Languages And Culture Quotes

Quotes tagged as "languages-and-culture" (showing 1-27 of 27)
Grant Morrison
“Ah, I feel a sadness on me, Dane. That's how the Irish people say it. In their language, you can't say, "I am sad," or "I am happy". They understood what we English have long forgot. We're not our sadness. We're not our happiness or our pain but our language hypnotizes us and traps us in little labelled boxes.”
Grant Morrison, The Invisibles, Volume 1: Say You Want a Revolution

Anton Chekhov
“The geniuses of all ages and of all lands speak different languages but the same flame burns in them all. Oh, if you only knew what unearthly happiness my soul feels now from being able to understand them.”
Anton Chekhov, The Bet and Other Stories

Alex Morritt
“In the absence of a formally agreed, worldwide dictionary definition of 'Quotography' (in 2016), here are my two cents worth: 'Quotography is the art of pairing unique quotations with complementary images in order to express thought-provoking ideas, challenging concepts, profound sentiments'.”
Alex Morritt, Lines & Lenses

Jim Butcher
“Kitai blinked slowly. "Why would you use the same word for these things? That is ridiculous."
"We have a lot of words like that," Tavi said. "They can mean more than one thing."
"That is stupid," Kitai said. "It is difficult enough to communicate without making it more complicated with words that mean more than one thing.”
Jim Butcher, Academ's Fury

Johann Wolfgang von Goethe
“Chi non conosce le lingue straniere non conosce nulla della propria.”
Johann Wolfgang von Goethe

J. Derrick McClure
“The Scots language is a mark of the distinctive identity of the Scottish people; and as such we should be concerned to preserve it, even if there were no other reason, because it is ours. This statement requires neither explanation nor apology.”
J.Derrick McClure, Why Scots Matters

“Language by its very nature is naive,we make it complex and naughty. We make it look and sound like what it is not.”
Nahiyan bin Asadullah

Pankaj Gupta
“The way people want to get respect for their culture and language, it is critical to reciprocate the same to other else you don't have any right to condemn others.”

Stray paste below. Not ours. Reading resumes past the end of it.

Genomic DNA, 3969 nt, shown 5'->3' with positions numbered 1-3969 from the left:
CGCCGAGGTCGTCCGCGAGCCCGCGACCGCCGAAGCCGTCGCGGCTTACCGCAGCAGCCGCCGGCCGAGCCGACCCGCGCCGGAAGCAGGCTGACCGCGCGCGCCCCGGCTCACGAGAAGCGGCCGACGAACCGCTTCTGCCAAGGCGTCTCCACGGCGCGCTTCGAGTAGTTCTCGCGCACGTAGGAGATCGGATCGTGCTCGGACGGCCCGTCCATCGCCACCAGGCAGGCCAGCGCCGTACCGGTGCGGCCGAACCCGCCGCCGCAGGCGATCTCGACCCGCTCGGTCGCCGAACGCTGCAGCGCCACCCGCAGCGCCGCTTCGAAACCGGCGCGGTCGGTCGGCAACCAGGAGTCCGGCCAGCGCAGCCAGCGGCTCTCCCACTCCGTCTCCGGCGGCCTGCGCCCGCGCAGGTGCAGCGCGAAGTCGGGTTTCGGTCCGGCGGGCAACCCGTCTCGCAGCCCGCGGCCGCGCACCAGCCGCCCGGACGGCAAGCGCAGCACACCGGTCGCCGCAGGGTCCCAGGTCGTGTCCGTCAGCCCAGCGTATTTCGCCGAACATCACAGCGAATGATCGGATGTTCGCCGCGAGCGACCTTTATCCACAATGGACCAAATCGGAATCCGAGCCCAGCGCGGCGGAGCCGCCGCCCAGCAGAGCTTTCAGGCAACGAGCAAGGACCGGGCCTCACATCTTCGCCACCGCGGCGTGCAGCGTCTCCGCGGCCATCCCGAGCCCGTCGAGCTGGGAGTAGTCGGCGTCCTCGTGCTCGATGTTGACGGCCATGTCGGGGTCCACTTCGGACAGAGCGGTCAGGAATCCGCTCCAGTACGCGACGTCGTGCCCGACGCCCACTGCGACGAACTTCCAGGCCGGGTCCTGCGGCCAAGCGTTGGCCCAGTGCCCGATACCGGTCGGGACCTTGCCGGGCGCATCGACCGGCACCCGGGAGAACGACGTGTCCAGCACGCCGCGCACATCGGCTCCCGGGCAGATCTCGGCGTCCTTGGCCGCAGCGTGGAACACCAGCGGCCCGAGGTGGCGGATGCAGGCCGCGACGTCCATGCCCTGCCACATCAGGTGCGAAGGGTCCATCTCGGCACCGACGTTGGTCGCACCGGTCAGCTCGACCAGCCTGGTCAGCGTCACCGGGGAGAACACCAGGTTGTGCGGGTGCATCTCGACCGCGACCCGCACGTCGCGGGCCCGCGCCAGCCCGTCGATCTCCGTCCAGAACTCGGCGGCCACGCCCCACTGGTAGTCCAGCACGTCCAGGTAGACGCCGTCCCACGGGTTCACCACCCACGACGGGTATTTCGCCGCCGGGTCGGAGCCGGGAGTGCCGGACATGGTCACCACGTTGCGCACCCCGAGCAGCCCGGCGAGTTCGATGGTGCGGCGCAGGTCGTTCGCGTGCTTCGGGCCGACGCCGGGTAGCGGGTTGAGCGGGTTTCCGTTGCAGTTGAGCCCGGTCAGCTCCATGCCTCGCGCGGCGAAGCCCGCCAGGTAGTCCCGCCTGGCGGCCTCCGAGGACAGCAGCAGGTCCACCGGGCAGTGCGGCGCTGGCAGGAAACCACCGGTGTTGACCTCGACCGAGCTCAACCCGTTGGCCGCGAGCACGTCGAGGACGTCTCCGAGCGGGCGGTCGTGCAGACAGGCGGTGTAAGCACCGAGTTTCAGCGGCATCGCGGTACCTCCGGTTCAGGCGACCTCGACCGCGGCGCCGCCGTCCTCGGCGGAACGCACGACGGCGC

Pankaj Gupta

Ryszard Kapuściński
“Cada una de las lenguas europeas es rica, solo que su riqueza no se manifiesta sino en la descripción de su propia cultura, en la representación de su propio mundo. Sin embargo, cuando se intenta entrar en territorio de otra cultura, y describirla, la lengua desvela sus límites, su subdesarrollo, su impotencia semántica.”
Ryszard Kapuściński, The Shadow of the Sun

“A man's most vivid emotional and sensuous experience is inevitably bound up with the language that he actually speaks. (New Bearings in English Poetry)”
F R Leavis

Trevor Noah
“If you talk to a man in a language he understands, that goes to his head. If you talk to him in his language, that goes to his heart.”
Trevor Noah, Born A Crime: Stories from a South African Childhood

Irène Némirovsky
“Nu limba, legile, obiceiurile sau principiile despart sau unesc ființele, ci felul identic în care țin cuțitul și furculița.”
Irène Némirovsky, Suite Française

Chris Campanioni
“Adiós. A Dios. To God. From God. De Dios. Dedos. My fingers waving. Good-bye.”
Chris Campanioni, Going Down

“The totality of utterances that can be made in a speech community is the language of that speech community.”
Leonard Bloomfield, An introduction to the study of language

Abhijit Naskar
“If Bengali is my mother, then English is my father and friend.”
Abhijit Naskar, Human Making is Our Mission: A Treatise on Parenting

Abhijit Naskar
“English is the language through which I reach hearts from various corners of the world. English is the language through which I flirt with my species. English is the language through which I make my species think.”
Abhijit Naskar, Human Making is Our Mission: A Treatise on Parenting

“Bu keyi, Cannot. It was one of the first Mandarin phrases I learned, and it is the phrase of choice for all things forbidden, out of bounds, not possible, or otherwise not allowed. Its meaning seems to vacillate with circumstances: sometimes bu keyi means no, sometimes it suggests maybe, and sometimes it even hints at yes.”
Deborah Fallows, Unsavory Elements: Stories of Foreigners on the Loose in China

“I didn’t bring you up to speak as if your mouth were filled with sewage.”
Diane Samuels, Kindertransport: A Drama

Hank Bracker
“Is It True?
English is a really a form of Plattdeutsch or Lowland German, the way it was spoken during the 5th century. It all happened when Germanic invaders crossed the English Channel and the North Sea from northwest Germany, Denmark and Scandinavia to what is now Scotland or Anglo Saxon better identified as Anglo-Celtic. English was also influenced by the conquering Normans who came from what is now France and whose language was Old Norman, which became Anglo-Norman.